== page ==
Please Let Me Out of the Closet
by Lucas Garcia (guest author) | University of Notre Dame
I promised myself, after a whole year of being unabashedly homosexual, that I would finally come out to my parents; after all, my brother knew, and I respect my parents’ intelligence enough to assume that they were just waiting for me to say the words.
True to form, I procrastinated, found reasons not to, and justified dragging my feet by telling myself that I wasn’t making a conscious effort to hide it, other than not mentioning it at all. My parents were used to me not talking about my love life, and whenever my uncle asked if I had a girlfriend I responded with a firm shake of the head and rather loud “Nope!” as if daring them to ask me whether or not I had a boyfriend, which I would have responded to with a quieter, more dejected “Nope…”. I suppose that’s where this nagging feeling of frustration at having to go through with it all started.
Needless to say, it had been a quietly malignant splinter, the type that only pokes when you move a certain way, all summer until Anderson Cooper chose to confirm America’s suspicion that he was gay. Among the many legitimate questions as to who would be man enough to catch CNN’s silver fox came the question: why should Cooper, or anyone else, feel compelled to come out?
We currently live in a society where a non-heterosexual relationship or lifestyle is still considered “alternative,” where LGBTQ people do not have the right to marriage equality, and where LGBTQ people feel compelled to “come out.” I believe that these cultural norms, and more importantly, the institution of the closet, are detrimental to the fight for equality for LGBTQ people.
The closet is something that is forced upon a non-heterosexual person, a societal construct that indicates that the heterosexual majority still does not have full acceptance of LGBTQ persons and lifestyles. The closet is not the manifestation of denial or fear on the part of an LGBTQ person, but rather the response to the treatment of LGBTQ people at the hands of the heterosexual majority.
I was not afraid to admit to myself that I was queer because I inherently felt that there was something wrong with me; I had been cultured and raised, not necessarily by my parents mind you, to think that femininity and homosexuality were things to be afraid of, things that were wrong, things that would cause me to be ostracized. I have grown up in a world that has told me all my life that I am different, and that I’m not part of the majority. I’m sick of it, really.
Rewind three months; the University of Notre Dame once again defers the decision on the official recognition of ND’s Gay-Straight alliance, Alliance ND, and this only a short time after its announcement that it will not add sexual orientation to its non-discrimination clause. My coming out and these official positions are connected, however dubiously, by the concept of the closet.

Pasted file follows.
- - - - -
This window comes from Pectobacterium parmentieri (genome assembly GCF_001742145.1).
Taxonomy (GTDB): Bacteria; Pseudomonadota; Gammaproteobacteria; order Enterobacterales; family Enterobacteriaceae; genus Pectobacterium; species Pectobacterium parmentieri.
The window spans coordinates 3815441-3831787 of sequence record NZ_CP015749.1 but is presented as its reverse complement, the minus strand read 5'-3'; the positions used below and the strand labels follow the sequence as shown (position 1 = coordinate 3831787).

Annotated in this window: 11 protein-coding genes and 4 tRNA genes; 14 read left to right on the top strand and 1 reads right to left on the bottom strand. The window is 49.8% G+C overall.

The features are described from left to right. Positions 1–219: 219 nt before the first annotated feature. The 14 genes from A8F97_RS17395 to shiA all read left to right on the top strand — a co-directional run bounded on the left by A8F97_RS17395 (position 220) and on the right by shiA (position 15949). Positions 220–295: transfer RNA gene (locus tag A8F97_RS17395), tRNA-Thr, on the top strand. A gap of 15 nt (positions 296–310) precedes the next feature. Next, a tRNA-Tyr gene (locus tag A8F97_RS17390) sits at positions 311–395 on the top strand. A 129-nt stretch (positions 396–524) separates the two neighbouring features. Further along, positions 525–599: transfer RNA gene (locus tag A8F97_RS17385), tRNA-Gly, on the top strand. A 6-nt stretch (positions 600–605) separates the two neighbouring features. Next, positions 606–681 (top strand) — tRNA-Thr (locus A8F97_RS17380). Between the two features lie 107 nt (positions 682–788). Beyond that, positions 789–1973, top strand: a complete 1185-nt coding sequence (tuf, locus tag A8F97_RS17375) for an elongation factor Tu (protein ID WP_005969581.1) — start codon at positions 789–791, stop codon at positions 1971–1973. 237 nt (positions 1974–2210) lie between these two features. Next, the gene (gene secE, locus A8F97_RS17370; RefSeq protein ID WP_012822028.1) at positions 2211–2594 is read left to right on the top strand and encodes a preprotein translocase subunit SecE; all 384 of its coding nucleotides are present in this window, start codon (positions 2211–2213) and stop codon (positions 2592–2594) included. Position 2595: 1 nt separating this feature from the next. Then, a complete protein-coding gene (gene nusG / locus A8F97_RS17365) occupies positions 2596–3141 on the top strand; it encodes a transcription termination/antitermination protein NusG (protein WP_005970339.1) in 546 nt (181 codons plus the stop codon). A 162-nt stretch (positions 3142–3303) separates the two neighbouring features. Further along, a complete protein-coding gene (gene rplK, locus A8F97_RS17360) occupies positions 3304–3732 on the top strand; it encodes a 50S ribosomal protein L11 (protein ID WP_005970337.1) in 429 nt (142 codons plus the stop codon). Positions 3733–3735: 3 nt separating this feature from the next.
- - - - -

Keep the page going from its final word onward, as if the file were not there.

The closet at Notre Dame functions much like it does elsewhere, in that it allows the University, and its student body, to keep the LGBTQ members of its family at arm’s length. The campus isn’t as blatantly hostile as it used to be, but still the closet is institutionalized. Legitimacy is the first step towards equality and acceptance, and the University has not provided legitimacy to its LGBTQ students. Oftentimes, students made aware of the problems at the university confess that they didn’t think there would be an LGBTQ population at Notre Dame.
Don’t misunderstand me, I love ND, and I am proud to be part of the Fighting Irish. I do feel, however, as part of the ND family and all, that I and other LGBTQ students have a certain right to question and criticize the injustice that still occurs at the University. I’m not expecting a massive cultural shift to occur overnight. I believe that if institutions like Notre Dame affirm the identity of its LGBTQ students, then they will not only become part of the movement towards human equality, but will also help to end the prevalence and acceptance of the closet as a societal norm.
The truth is, I shouldn’t have to come out, and to be perfectly honest, I’m not going to. The way I reason, I’m not in denial anymore, but I’m willing to bet that my parents might be. Not once have they ever asked me, “do you have a boyfriend? Have you met a guy at school?” Granted, parents are taught not to push the subject, but that time is passing.
It is time for the closet culture to end and for full acceptance to take its place. I am not advocating for LGBTQ youth to stay in the throes of denial; rather, I am advocating for parents, teachers, administrators and politicians to stop proliferating a culture in which LGBTQ youth feel they must deny themselves. In other words, it’d be great if everyone would please not shove us in the closet.